Friday, October 15

US imposes sanctions on Russia for Navalny poisoning

(CNN) –– The Joe Biden government imposed a broad series of sanctions against Russian officials and entities on Tuesday, in response to the poisoning and imprisonment of opposition leader Alexey Navalny.

The actions were carried out in coordination with the European Union, which also announced sanctions. Furthermore, they are the first significant measure against Moscow since Biden took office.

The US Treasury Department sanctioned seven top Russian government officials. These are two deputy chiefs of staff of President Vladimir Putin, two defense ministers, the attorney general, the director of the Federal Penitentiary Service and the head of Russia’s security services, the FSB. In addition, the State Department sanctioned the FSB as an entity. A designation that department spokesman Ned Price said “speaks to where we believe the guilt lies.”

Multiple sanctions against Russia

A senior Biden administration official revealed Tuesday that the intelligence community assessed with great confidence that the FSB poisoned Navalny in August 2020 with the nerve agent Novichok. An investigation by CNN and Bellingcat identified that specialists of the FSB followed Navalny before his poisoning.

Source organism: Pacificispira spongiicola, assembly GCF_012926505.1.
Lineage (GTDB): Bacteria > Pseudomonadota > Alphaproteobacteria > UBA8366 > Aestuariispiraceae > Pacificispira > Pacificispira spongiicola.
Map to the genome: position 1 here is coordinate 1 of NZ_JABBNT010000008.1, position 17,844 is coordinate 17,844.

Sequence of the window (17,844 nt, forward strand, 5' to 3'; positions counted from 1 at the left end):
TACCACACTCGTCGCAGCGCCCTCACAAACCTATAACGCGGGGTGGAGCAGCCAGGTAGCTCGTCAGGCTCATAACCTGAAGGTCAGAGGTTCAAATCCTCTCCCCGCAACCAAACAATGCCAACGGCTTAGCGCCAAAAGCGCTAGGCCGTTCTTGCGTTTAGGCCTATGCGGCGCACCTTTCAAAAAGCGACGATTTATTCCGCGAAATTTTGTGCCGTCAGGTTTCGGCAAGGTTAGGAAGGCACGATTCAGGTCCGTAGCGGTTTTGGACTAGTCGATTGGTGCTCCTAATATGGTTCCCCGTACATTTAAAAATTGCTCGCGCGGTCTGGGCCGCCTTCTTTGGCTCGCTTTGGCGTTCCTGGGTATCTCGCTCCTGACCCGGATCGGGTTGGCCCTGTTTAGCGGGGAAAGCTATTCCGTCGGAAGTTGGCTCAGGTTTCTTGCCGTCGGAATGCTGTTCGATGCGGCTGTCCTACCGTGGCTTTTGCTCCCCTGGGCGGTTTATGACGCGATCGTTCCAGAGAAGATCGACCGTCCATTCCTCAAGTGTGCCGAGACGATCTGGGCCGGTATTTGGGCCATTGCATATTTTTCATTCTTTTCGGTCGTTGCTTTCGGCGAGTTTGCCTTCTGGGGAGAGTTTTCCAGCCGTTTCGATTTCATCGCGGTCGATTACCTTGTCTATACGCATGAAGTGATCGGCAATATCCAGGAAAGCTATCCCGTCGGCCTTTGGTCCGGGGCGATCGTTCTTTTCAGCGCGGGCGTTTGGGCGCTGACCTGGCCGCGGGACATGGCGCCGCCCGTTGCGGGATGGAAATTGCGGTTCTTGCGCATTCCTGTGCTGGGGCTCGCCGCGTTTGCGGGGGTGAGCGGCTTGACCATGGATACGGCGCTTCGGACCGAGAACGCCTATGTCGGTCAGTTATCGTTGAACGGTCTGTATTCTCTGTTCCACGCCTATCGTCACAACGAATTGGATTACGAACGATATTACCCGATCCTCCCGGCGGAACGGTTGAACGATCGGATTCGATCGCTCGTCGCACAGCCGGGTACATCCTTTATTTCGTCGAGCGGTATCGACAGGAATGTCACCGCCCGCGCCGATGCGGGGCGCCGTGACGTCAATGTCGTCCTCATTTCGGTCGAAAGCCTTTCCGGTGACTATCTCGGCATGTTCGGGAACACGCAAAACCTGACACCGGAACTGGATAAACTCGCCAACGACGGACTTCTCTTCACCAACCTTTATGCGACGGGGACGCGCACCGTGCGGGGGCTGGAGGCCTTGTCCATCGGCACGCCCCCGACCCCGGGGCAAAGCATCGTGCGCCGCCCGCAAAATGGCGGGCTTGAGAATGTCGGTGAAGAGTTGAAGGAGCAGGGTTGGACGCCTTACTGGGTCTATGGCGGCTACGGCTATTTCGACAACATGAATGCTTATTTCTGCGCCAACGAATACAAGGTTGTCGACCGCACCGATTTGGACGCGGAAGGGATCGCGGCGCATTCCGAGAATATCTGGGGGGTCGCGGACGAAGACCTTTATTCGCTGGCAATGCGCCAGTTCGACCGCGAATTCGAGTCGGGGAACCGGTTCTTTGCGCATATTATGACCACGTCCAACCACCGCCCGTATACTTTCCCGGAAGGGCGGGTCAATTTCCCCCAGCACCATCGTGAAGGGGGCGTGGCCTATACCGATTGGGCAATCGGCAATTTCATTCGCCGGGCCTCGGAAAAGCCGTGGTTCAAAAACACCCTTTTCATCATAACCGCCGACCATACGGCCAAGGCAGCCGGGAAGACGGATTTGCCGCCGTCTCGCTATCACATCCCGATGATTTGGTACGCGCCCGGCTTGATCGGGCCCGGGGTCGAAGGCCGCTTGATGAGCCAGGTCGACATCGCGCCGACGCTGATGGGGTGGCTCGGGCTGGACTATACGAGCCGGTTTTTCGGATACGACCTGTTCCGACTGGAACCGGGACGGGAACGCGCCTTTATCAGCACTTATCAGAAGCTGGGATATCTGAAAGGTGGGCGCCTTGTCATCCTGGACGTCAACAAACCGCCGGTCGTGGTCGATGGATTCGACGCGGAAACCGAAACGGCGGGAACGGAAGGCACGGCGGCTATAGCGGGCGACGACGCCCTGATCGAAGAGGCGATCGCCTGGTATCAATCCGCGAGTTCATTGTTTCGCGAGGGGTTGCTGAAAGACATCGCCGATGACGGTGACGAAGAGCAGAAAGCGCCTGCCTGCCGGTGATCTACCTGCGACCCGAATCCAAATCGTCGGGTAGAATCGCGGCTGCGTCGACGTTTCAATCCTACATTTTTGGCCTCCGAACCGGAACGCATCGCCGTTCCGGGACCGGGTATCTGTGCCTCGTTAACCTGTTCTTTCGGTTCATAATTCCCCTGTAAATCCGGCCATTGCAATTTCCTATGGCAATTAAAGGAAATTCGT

Navalny was arrested when he returned to Russia in mid-January. The opposition leader had spent the previous five months in Germany, where he received treatment for the poisoning that nearly led to his death.

Additionally, the Commerce Department added 14 parties to the list of entities for their participation “in activities that are contrary to national security and the interests of the United States’ foreign policy,” said another senior official. “Specifically, these parties are involved in various aspects of chemical and biological agent production,” he said.

Diplomatic crisis scale between Russia and the European Union 2:07

In addition, the State Department expanded the existing sanctions against Russia under the Law on Elimination of War Weapons and Control of Chemical and Biological Weapons. Those sanctions were imposed after Russia poisoned former spy Sergey Skripal in Britain in 2018.

Additionally, the department sanctioned Russia’s military intelligence agency, the GRU. As well as two of its agents for having “participated in activities that materially contribute to the possession, transport and use of weapons of mass destruction by Russia. Namely, the Novichok chemical weapon “, according to a fact sheet from the State Department. The two officers “carried out a poisoning with the neurological agent Novichok in Britain in 2018,” the document says.